Pressure is now on Kidney to shake the cobwebs out of listless Ireland
THERE were positives for Ireland against the USA but not in the areas that will greatly affect the outcome of next week’s game against the Aussies.
The quality of Ireland’s continuity and handling remains a concern. Oddly enough, I do think the handling will come good against Australia.
And while Ireland have been lacking confidence of late, they have usually performed well against the top sides when the pressure is off them.
Many will say the game against the USA was a bit of a red herring. But I think a win will be very important for the team’s psyche.
The fact that Dunedin now has a roof covering the ground will make Ireland’s final game against Italy a little less daunting weather-wise, especially if Ireland’s progression to the quarter-finals hinges on the outcome of that match.
The biggest worry at the moment is whether we are confident and clinical enough to take those one or two chances that will surely come our way at Eden Park on Saturday.
The US were stubborn opponents but the scoreline would not have read well for those who are willing Ireland’s progression beyond the quarter-final stage.
Ireland have not played to their potential for at least 18 months and that lack of form is beginning to frustrate the players, not least the captain, whose own game could be beginning to be affected by his team’s lack of progress.
We seem to be stuck between a rock and a hard place in terms of our approach to matches.
On a wet pitch, with a powerful start by the forwards in the set piece, it should have been clear where Ireland needed to take on their opponents.
But despite some patient build-up which led to a first-half try, we over-complicated our approach instead of trying to over-power the USA up front.
If a route-one tactic had been undertaken we may have built a comfortable scoreline, which would have empowered the players to play the more open game with more confidence where we could have tried a few things ahead of next Saturday.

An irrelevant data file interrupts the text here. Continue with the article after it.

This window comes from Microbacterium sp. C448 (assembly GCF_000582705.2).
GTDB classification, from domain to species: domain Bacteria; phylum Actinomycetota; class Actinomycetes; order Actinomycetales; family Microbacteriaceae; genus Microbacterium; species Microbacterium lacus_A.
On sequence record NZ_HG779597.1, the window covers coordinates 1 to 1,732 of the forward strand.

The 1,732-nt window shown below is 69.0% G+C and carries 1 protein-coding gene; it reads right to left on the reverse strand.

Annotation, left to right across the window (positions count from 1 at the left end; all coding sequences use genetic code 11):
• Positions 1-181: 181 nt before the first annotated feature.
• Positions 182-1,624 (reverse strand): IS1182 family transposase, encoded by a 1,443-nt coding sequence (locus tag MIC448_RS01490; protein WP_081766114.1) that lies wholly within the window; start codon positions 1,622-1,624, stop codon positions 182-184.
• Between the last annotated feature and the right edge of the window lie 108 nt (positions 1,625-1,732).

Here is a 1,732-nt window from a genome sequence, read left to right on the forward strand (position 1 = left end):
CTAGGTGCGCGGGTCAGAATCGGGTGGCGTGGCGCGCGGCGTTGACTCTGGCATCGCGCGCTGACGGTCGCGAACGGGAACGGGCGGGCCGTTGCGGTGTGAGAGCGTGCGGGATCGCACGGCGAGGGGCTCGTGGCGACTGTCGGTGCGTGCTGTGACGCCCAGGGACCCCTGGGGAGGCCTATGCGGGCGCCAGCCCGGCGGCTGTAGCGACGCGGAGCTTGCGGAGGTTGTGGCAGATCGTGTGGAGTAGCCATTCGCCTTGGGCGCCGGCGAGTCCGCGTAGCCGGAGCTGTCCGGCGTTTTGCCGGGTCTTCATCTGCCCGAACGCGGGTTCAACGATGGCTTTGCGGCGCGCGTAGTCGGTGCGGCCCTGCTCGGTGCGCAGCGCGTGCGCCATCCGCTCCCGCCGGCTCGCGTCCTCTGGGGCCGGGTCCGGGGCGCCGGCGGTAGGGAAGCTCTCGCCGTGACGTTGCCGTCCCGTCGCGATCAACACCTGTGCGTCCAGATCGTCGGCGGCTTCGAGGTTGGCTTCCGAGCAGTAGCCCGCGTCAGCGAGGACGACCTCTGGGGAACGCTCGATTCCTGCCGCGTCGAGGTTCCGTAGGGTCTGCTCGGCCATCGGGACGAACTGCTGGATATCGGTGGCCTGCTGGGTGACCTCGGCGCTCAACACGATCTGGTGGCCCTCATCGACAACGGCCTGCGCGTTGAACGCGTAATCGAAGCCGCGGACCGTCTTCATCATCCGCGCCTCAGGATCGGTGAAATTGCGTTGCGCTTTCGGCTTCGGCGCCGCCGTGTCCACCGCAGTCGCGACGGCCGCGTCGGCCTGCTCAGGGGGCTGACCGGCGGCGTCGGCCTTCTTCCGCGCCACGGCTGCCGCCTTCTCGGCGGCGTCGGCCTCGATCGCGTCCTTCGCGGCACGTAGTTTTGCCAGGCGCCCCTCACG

The fact that we did not put ourselves 20 or 30 points ahead meant that we could not relax into the game, yet we endeavoured to force the running game and coughed up possession in conjunction with some aimless kicking and unforced errors.
The Americans’ ability to shut down the space in the midfield, allied with the handling mistakes, made it a tougher day at the office than it should have been.
Many of the individual displays were under-par, which means that the team is not functioning.
You can go on and on about improving in certain areas but if there are issues surrounding the players’ ability to focus on bringing out their own good individual performances, then there are many questions that need to be answered, some of which need to be resolved off the training pitch.
Conor Murray did quite well despite a few mistakes.
It would be a little early to throw him in against Australia, but his game will get better with time.
Rory Best was a standout player but for next week the reality is that everyone will need to hit top form.
Gordon D’Arcy and Tommy Bowe remain a little off the pace but Stephen Ferris continues to regain form, which will be a big plus down the track.
Ireland are now stuck in a mode that they seem incapable of getting out of.
All the talk of how fellas are relaxing off the pitch and how well things are going at training are distractions that only mask the problems that the players know exist deep down.
Too many good players are not playing well despite being five games into the season.
The pressure is now firmly on coach Declan Kidney to help his team shake off whatever has hindered them for so long.
It’s going to be a long, uphill battle even if we do manage to pull the rabbit out of the hat next Saturday.